This is the second part of my ”journey” through the magnificent book, Star Wars Art: Ralph McQuarrie, Volume I-II. This post is about the second half of the first book Volume I and it consist of McQuarrie’s illustrations done for The Empire Strikes Back (1980).
There’s couple of things I’d like to point out I found interesting. It seems Boba Fett looking character was to be an Imperial commander, who would have had a significant role in the battle of Hoth. McQuarrie’s designs draws heavily from the ancient samurai/shogun style helmet designs and costumes as well. There’s no clear explanation in the book why this character was cut from the final film.
Second interesting thing that was cut out from the final film was the Darth Vader’s castle. It looks like one of the medieval castles found in Transylvania, Romania. It has real traditional castle feel to it and I think it was better to cut out from the final film. It explains too heavy-handedly the origins of the character and makes him appear too much Nosferatu/Count Dracula character. Concept sketches of Vader’s castle offers really fascinating view on the character development and what Lucas had originally visioned Darth Vader to be.
Horror Europa is actually a sequel to three-part documentary series A History of Horror with Mark Gatiss released in 2010. Horror Europa begins surprisingly from a Belgian city of Ostend. Mark Gatiss leads viewers to an old, luxury seaside hotel with dark past associated to tyrannical King Leopold II. Gatiss journeys through continental Europe tracking filming locations of classic horror films and interviewing people who made them.
The documentary is also an interesting look at the very gloomy, bloody and horrific past of Europe. The devastation of World War I through the inter-war years leading to the carnage of World War II. Dark history of Europe is very much present even in the colour choices of some of the films presented in here: in Daughters of Darkness (1971) director Harry Kümel wanted to dress actress Delphine Seyrig in Nazi colours of black, red and white. The fascism is also very present in the violent main character Captain Vidal in Pan’s Labyrinth (2006) directed by Guillermo del Toro.
Mark Gatiss delivers his lines/anecdotes with passion but he also maintains certain intellect approach to films he is so very fond of. This is and interesting look at the history of European horror films. It have some obvious film choices but I think it is very well measured out and offers insight into lesser known films that are very essential to the canon. This documentary is recommend to anyone with interest in history of cinema.
This book offers interesting overview to film advertising in Belgium during the 1950s and the 1960s. The book covers many film genres including drama, adventure, comedy, western, war and crime. Each poster is accompanied with a little fact sheet containing basic information for the film.The posters on display are very well reproduced and their colors seem very accurate to my eye.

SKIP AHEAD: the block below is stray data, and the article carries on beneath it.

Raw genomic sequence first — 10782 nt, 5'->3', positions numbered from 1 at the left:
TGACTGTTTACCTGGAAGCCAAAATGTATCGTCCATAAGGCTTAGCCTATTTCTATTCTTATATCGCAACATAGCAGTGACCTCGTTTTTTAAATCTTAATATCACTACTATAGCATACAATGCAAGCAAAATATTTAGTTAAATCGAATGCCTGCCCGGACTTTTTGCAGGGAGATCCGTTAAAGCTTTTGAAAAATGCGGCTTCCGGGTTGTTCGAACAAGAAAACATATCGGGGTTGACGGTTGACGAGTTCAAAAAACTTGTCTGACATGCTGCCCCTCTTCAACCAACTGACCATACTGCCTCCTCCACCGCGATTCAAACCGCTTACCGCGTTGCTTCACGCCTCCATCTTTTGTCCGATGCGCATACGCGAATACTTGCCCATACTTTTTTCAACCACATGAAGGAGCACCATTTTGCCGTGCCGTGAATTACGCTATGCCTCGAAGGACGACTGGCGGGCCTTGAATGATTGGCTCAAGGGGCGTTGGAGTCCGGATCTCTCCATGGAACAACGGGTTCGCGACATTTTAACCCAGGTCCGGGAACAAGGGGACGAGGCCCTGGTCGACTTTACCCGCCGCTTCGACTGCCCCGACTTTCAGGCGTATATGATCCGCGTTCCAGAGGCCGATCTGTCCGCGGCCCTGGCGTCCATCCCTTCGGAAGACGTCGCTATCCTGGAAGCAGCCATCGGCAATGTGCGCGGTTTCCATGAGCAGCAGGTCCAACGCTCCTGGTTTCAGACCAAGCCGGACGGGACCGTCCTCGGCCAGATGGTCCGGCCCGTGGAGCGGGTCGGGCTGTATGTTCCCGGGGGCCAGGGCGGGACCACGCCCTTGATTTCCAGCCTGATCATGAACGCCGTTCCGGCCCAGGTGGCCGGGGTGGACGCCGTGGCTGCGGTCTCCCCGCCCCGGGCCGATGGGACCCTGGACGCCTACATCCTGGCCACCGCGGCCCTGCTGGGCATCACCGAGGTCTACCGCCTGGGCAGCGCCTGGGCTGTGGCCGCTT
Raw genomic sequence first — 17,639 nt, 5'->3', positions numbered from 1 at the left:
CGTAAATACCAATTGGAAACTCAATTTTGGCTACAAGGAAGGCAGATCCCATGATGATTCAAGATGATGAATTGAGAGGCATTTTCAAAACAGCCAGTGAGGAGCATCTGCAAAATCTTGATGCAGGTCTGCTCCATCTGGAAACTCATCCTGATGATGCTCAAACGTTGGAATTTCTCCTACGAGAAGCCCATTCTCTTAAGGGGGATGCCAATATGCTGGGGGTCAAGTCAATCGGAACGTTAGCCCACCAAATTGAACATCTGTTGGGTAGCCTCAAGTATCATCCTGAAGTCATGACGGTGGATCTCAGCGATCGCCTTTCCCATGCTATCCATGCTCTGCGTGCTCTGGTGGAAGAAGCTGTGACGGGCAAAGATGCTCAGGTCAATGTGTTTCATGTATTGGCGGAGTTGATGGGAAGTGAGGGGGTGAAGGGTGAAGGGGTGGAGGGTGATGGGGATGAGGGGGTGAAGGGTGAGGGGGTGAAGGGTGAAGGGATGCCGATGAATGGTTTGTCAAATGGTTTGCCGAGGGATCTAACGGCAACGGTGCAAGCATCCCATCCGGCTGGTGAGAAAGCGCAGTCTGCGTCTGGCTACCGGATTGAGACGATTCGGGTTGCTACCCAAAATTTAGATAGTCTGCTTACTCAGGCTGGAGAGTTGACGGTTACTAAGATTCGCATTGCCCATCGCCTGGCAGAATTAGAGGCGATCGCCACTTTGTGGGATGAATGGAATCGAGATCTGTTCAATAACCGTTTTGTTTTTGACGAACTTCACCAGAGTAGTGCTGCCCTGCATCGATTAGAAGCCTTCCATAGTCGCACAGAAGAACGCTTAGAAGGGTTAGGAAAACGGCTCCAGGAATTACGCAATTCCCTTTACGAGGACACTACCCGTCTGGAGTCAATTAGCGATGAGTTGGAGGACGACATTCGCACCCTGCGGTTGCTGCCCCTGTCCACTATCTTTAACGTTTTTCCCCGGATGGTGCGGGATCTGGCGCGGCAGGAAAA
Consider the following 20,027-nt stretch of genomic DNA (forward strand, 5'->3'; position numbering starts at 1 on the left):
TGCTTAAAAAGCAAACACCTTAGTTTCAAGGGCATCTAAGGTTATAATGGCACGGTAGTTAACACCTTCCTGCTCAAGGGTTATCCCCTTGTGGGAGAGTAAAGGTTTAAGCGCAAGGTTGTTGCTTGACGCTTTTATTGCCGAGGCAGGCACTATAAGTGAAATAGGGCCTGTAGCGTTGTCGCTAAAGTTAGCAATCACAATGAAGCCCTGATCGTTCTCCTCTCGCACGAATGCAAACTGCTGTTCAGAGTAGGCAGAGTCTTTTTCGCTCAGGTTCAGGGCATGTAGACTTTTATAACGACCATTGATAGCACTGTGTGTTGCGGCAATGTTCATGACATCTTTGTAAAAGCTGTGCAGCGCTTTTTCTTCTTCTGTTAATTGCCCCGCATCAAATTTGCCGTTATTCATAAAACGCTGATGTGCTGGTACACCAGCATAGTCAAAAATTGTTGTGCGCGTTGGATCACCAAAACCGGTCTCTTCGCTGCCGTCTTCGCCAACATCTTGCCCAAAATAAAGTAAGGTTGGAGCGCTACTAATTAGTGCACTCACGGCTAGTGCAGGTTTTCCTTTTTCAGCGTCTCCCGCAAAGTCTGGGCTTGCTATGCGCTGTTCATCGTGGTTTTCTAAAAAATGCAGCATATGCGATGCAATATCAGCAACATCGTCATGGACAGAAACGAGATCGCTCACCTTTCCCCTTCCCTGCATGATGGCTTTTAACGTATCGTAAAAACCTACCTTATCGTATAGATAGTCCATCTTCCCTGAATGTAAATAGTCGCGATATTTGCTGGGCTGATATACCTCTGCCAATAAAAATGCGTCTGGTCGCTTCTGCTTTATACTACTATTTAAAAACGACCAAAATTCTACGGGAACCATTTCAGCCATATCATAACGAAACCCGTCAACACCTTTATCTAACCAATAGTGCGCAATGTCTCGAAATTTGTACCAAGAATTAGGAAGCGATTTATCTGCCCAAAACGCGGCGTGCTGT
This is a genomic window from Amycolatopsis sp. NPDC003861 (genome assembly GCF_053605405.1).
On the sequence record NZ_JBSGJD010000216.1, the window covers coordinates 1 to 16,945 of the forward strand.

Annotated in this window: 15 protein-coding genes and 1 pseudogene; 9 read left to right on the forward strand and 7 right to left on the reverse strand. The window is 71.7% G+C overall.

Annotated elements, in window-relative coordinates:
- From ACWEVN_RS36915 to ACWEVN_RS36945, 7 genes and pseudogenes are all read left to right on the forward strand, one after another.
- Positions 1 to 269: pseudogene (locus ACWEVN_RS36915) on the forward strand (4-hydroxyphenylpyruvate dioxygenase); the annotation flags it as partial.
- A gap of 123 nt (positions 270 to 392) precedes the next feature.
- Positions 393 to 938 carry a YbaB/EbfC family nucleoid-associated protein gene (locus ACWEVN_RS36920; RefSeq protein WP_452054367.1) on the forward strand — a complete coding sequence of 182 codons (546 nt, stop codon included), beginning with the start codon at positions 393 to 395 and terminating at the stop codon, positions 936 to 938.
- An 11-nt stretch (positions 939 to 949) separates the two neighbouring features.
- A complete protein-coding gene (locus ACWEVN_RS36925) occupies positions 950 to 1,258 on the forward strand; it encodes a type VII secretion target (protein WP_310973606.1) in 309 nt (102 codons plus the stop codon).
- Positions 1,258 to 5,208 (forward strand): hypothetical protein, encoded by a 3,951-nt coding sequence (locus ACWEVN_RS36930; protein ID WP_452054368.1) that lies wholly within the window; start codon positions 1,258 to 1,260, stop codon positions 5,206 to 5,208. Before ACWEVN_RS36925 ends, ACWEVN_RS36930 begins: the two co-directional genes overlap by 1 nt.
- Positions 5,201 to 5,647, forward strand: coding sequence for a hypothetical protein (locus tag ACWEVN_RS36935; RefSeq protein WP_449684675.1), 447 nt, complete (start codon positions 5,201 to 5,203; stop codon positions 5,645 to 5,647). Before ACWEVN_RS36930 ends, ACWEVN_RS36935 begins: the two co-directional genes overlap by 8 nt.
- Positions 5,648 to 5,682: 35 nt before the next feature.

It is a fascinating, unseen, forgotten piece of Belgian/European film advertising. At least for a Finnish reader like myself.
Don’t let the book’s German title fool you. Only the introduction is written in German and the basic information regarding each poster as well. Downside is that all the film titles are in German and you can find the English title only if it’s printed in the poster/artwork. So it makes harder to track any particular film.
Other downside is that the book doesn’t tell the proper names of the artists involved. In fact, there’s only two artists mentioned: WIK and Ray. I did some research online and found that Ray is the pen name of Ray Gilles. Gilles was a Belgian commercial illustrator who was active in the 1960s. Here’s link for more information on Gilles: http://www.ilovebelgium.be/ray-gilles-forgotten-illustrator I could not find any information about the pen name WIK. If you know something about illustrator ”WIK” please write to the comment box below. Thanks!
This book displays plenty of Hammer’s film posters around the world. It is written by Marcus Hearn, co-writer of The Hammer Story in 1997. This is mainly a picture book and it contains short written introduction about Hammer and it’s advertising activities. The posters are in chronological order and sorted by year they were released.
Featured posters are from various countries and represent naturally wildly different styles for same films. For example Polish posters are radically different from their British counterparts. Whereas British posters are traditional the Polish posters are surprisingly modern and features often distorted photographs instead of hand drawn illustrations.
The book has 191 pages and the last featured year is 1979 when Hammer’s fame was already starting to wane. This book is in no means the definite collection of Hammer film poster but offers great overlook to the company’s film advertising. I certainly think this collection is enough for many people interested in all things Hammer. A highly recommended!
I am currently doing series of vintage looking film posters and I’d like to share some insight to the creative process behind them. This also marks my very first blog post on the subject.
Inspiration for ”Iron Man” poster came from a Black Sabbath song. Lyrics of the song were basis for the elements you see in the painting. After all, the song is a true Hammer Horror tale of an vengeful astronaut trapped inside space suit.
Here you can see development stages of ”Iron Man” character. I did not want to have that traditional hi-tech NASA or Transformers look but rather very clumsy, barrel chested, kind of a like deep sea diver from the 1940s. Lack of any facial features on the mask was intentional to achieve inhuman, sort of a ghost like presence.